Eating certain foods can increase heart disease risk; it’s tough to change your eating habits. Whether you have years of unhealthy eating under your belt or you simply wanted to fine-tune your diet, here are eight heart-healthy diet tips. Once you know which foods to eat more of and which foods to limit, you’ll be on your way toward a healthy-heart diet.
1. Control your portion size:
How much you eat is just as important as what you eat. Overloading your plate, taking seconds and eating until you feel stuffed can lead to eating more calories than you should.
Use a small plate or bowl to help control your portions. Eat larger portions of low-calorie, nutrient-rich foods, such as fruits and vegetables, and smaller portions of high-calorie, high-sodium foods, such as refined, processed or fast foods. This strategy can shape up your diet as well as your heart and waistline.
2. Eat more vegetables and fruits:
Vegetables and fruits are good sources of vitamins and minerals. Vegetables and fruits are also low in calories and rich in dietary fiber. Vegetables and fruits contain substances found in plants that may help prevent cardiovascular disease. Eating more fruits and vegetables may help you eat less high-fat foods, such as meat, cheese and snack foods.
Featuring vegetables and fruits in your diet can be easy. Keep vegetables washed and cut in your refrigerator for quick snacks. Keep fruit in a bowl in your kitchen so that you’ll remember to eat it.
3. Select whole grains:
Whole grains are good sources of fiber and other nutrients that play a role in regulating blood pressure and heart health. You can increase the amount of whole grains in a heart-healthy diet by making simple substitutions for refined grain products. Or be adventuresome and try a new whole grain, such as whole-grain, quinoa or barley.
4. Limit unhealthy fats:
Limiting how much saturated and trans fats you eat is an important step to reduce your blood cholesterol and lower your risk of coronary artery disease. A high blood cholesterol level can lead to a buildup of plaques in your arteries, called atherosclerosis, which can increase your risk of heart attack and stroke. The best way to reduce saturated and trans fats in your diet is to limit the amount of solid fats — butter, margarine and shortening — you add to food when cooking and serving.
5. Choose low-fat protein sources:
Lean meat, poultry and fish, low-fat dairy products, and eggs are some of your best sources of protein. But be careful to choose lower fat options, such as skim milk rather than whole milk and skinless chicken breasts rather than fried chicken patties.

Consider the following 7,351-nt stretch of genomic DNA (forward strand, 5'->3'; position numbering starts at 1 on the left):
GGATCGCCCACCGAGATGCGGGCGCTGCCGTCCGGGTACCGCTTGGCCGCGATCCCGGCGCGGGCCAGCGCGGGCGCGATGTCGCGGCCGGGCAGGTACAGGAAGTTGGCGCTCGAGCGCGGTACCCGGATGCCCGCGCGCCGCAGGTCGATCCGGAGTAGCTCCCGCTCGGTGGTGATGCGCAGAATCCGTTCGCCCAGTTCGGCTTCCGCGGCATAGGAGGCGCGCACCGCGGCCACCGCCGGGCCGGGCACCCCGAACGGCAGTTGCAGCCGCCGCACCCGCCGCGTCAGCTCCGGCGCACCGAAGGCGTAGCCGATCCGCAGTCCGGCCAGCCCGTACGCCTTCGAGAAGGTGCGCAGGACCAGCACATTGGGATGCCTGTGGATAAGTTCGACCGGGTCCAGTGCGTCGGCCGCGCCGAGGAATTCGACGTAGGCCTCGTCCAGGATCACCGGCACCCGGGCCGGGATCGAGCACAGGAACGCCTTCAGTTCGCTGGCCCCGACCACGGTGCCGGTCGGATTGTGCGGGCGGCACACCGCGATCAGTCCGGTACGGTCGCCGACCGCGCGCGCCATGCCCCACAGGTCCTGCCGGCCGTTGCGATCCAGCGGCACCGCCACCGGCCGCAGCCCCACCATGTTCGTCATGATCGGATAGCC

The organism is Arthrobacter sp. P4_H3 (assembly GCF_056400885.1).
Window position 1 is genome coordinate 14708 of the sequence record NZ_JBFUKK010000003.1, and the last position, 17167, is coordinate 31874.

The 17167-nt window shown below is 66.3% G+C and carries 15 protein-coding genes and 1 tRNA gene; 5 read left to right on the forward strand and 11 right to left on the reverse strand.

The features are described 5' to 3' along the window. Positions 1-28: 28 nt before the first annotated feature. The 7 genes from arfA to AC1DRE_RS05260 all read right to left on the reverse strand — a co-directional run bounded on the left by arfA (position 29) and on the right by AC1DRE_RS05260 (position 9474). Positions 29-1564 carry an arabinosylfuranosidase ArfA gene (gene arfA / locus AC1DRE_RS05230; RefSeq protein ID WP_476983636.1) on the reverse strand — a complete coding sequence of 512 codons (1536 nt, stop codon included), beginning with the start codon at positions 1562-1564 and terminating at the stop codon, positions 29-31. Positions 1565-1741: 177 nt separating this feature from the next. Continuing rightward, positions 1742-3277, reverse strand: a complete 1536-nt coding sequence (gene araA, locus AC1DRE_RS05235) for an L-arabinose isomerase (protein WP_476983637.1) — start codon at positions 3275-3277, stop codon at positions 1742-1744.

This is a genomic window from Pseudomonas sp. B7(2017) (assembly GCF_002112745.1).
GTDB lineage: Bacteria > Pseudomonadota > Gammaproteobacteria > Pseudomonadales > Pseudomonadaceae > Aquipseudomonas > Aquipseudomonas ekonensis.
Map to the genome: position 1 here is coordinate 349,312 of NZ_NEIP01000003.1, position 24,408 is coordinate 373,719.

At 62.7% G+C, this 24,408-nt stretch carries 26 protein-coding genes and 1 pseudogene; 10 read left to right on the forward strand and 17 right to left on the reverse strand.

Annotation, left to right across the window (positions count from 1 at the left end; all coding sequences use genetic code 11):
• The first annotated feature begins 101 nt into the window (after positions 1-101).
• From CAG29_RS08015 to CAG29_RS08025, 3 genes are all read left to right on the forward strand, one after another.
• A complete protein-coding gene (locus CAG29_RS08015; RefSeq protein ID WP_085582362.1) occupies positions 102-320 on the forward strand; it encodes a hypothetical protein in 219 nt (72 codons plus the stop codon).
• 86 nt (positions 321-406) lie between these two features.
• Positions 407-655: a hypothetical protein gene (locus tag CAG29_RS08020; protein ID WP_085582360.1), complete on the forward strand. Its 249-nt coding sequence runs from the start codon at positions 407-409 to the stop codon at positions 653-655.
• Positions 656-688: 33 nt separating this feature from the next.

Fish is another good alternative to high-fat meats. And certain types of fish are rich in omega-3 fatty acids, which can lower blood fats called triglycerides. Other sources are flax seed, walnuts, soybeans and canola oil.
6. Reduce the sodium in your food:
Eating a lot of sodium can contribute to high blood pressure, a risk factor for cardiovascular disease. Reducing sodium is an important part of a heart-healthy diet. To reduce the amount of salt you eat is to choose your condiments carefully. Many condiments are available in reduced-sodium versions, and salt substitutes can add flavor to your food with less sodium.
7. Create daily menus:
You know what foods to feature in your heart-healthy diet and which ones to limit. Now it’s time to put your plans into action.
Create daily menus using the six strategies listed above. When selecting foods for each meal and snack, emphasize vegetables, fruits and whole grains. Choose lean protein sources and healthy fats, and limit salty foods. Watch your portion sizes and add variety to your menu choices.
8. Allow yourself an occasional treat:
Allow yourself an indulgence every now and then. A candy bar or handful of potato chips won’t derail your heart-healthy diet. But don’t let it turn into an excuse for giving up on your healthy-eating plan. If overindulgence is the exception, rather than the rule, you’ll balance things out over the long term. What’s important is that you eat healthy foods most of the time.
Incorporate these eight tips into your life, and you’ll find that heart-healthy eating is both doable and enjoyable. With planning and a few simple substitutions, you can eat with your heart in mind.